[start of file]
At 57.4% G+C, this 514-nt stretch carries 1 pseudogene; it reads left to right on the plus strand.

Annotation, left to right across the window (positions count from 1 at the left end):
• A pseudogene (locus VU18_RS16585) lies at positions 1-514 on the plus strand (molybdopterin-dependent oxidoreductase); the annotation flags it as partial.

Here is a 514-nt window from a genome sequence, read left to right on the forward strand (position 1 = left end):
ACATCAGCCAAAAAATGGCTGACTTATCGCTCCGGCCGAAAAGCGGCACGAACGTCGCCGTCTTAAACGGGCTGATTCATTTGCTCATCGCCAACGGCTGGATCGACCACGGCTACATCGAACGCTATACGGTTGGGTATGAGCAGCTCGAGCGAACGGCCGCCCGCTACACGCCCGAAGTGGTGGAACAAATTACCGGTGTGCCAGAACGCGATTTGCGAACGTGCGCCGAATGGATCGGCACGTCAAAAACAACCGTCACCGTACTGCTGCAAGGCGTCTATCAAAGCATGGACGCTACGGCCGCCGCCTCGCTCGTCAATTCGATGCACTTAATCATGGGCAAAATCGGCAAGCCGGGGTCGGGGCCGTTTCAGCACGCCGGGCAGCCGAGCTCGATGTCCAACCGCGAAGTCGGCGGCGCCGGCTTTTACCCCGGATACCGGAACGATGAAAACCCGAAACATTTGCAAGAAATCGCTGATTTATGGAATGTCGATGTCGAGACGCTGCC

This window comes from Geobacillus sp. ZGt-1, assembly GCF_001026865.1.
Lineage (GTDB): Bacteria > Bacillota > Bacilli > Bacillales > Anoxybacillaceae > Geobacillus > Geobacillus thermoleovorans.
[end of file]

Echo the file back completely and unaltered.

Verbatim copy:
At 57.4% G+C, this 514-nt stretch carries 1 pseudogene; it reads left to right on the plus strand.

Annotation, left to right across the window (positions count from 1 at the left end):
• A pseudogene (locus VU18_RS16585) lies at positions 1-514 on the plus strand (molybdopterin-dependent oxidoreductase); the annotation flags it as partial.

Here is a 514-nt window from a genome sequence, read left to right on the forward strand (position 1 = left end):
ACATCAGCCAAAAAATGGCTGACTTATCGCTCCGGCCGAAAAGCGGCACGAACGTCGCCGTCTTAAACGGGCTGATTCATTTGCTCATCGCCAACGGCTGGATCGACCACGGCTACATCGAACGCTATACGGTTGGGTATGAGCAGCTCGAGCGAACGGCCGCCCGCTACACGCCCGAAGTGGTGGAACAAATTACCGGTGTGCCAGAACGCGATTTGCGAACGTGCGCCGAATGGATCGGCACGTCAAAAACAACCGTCACCGTACTGCTGCAAGGCGTCTATCAAAGCATGGACGCTACGGCCGCCGCCTCGCTCGTCAATTCGATGCACTTAATCATGGGCAAAATCGGCAAGCCGGGGTCGGGGCCGTTTCAGCACGCCGGGCAGCCGAGCTCGATGTCCAACCGCGAAGTCGGCGGCGCCGGCTTTTACCCCGGATACCGGAACGATGAAAACCCGAAACATTTGCAAGAAATCGCTGATTTATGGAATGTCGATGTCGAGACGCTGCC

This window comes from Geobacillus sp. ZGt-1, assembly GCF_001026865.1.
Lineage (GTDB): Bacteria > Bacillota > Bacilli > Bacillales > Anoxybacillaceae > Geobacillus > Geobacillus thermoleovorans.